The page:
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Updated Feb 19, 2014 - 2:27 pm

Arizona livestock cruelty bill moves forward

PHOENIX -- A bill championed by livestock producers but derided by animal-rights activists as an ``ag gag'' bill because it aims to reign in their undercover activities won approval from an Arizona Senate panel Wednesday.

The Senate Natural Resources and Rural Affairs Committee approved the proposal billed as a crackdown on animal cruelty on a 7-2 vote. The bill sponsored by Sen. Steve Pierce, R-Prescott, toughens animal-cruelty penalties and adds provisions cracking down on hoarding. But it lowers those penalties from a felony to a misdemeanor for owners of livestock facilities.

The Arizona Cattlemen's Association argues the lower penalty is justified because their members can also lose their licenses.

``There is no break,'' said Patrick Bray, executive vice president of the cattlemen's group. ``We are held to a different standard under government. So not only will you be charged with animal cruelty, but you most likely lose the license to operate.''

Bray also defended the provisions in Senate Bill 1267 that require undercover investigators from animal-rights groups to turn them over to law enforcement within five days, saying the industry wants to stop violations quickly.

``The problem with what we see around the country with those things happening is they choose to videotape it for the course of months,'' Bray said. ``Then they hold the videotape and release it on a slow news day.''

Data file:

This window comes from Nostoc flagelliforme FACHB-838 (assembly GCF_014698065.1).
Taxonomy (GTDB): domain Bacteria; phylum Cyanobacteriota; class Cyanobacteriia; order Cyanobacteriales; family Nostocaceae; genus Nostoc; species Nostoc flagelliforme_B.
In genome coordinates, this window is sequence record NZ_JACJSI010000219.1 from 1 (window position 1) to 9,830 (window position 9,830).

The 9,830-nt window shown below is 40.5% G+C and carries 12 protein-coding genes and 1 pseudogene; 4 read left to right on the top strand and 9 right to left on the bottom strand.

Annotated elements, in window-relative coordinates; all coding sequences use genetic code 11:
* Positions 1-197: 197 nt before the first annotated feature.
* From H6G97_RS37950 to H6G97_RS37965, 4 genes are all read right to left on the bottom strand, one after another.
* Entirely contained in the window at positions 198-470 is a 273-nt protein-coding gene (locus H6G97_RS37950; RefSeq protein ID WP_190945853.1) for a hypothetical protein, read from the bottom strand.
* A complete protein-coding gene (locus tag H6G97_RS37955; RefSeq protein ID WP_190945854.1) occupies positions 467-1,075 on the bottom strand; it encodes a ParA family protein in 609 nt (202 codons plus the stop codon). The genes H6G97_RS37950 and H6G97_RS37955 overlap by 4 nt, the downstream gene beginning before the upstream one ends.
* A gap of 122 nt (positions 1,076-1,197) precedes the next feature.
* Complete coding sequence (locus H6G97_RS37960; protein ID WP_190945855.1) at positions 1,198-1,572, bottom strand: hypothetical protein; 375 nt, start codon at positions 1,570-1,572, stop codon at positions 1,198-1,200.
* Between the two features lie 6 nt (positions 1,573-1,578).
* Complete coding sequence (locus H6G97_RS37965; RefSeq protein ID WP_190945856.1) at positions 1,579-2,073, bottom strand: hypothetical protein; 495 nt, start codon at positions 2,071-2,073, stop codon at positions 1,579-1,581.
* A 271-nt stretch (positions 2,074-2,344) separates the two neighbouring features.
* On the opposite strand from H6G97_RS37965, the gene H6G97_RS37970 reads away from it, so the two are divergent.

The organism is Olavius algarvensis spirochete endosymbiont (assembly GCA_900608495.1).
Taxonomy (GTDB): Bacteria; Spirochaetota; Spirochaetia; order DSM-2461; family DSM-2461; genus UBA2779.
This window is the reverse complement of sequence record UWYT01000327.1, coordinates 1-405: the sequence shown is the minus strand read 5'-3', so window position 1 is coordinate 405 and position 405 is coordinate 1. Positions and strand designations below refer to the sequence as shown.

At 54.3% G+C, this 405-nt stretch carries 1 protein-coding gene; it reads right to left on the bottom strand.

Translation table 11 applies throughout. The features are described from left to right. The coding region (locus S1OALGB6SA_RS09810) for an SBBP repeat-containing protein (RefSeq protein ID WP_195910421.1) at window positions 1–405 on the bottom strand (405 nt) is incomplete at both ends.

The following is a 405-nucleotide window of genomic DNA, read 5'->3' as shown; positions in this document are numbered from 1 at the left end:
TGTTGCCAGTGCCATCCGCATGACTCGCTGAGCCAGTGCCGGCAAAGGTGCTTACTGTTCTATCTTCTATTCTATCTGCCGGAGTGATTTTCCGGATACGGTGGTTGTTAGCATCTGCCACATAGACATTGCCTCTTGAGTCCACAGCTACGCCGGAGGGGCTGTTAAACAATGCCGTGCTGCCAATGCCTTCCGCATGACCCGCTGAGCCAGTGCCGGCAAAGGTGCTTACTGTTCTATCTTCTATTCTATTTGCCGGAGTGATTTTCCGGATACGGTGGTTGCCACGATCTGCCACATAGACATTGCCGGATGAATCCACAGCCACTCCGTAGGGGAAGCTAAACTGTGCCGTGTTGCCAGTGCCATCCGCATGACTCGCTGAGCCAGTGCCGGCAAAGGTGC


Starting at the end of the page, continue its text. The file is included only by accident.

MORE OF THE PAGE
Karen Michael, a member of the Animal Defense League of Arizona who has done undercover investigations of slaughterhouses, said the livestock industry is not revealing its real motives for backing the bill.

``These ag-gag bills were made to punish those who exposed cruelty,'' Michael said.

The industry proposed legislation in 15 states last year, none of which passed, to make it illegal to go onto livestock facilities to covertly film, she said. Utah passed a law in 2012 criminalizing the activity.

The industry has now moved on to a tactic of pushing ``quick-reporting'' rules, Michael said.

``What that does is it prevents those that expose cruelty from developing a pattern,'' she said. ``What's disingenuous about that is that it is being done under the pretense of animal protections.''

Pierce, who is also a rancher, sharply questioned opponents of the quick-reporting requirement. He said if their real goal was to prevent suffering they would want it stopped immediately.

The House adopted a similar bill, HB2587, last week.

A Pima County prosecutor and a Scottsdale police officer testified that putting the authority for all livestock investigations in the hands of the understaffed agriculture department was a major problem. They noted that with less than a dozen officers statewide, the department can't respond to calls.

Outside the livestock provisions, which also shifts enforcement of livestock violations to the state Agriculture Department, the Senate bill adds hoarding provisions for household pets and allows a judge to require a psychological assessment. A person convicted more than once of animal cruelty can also be barred from owning animals.

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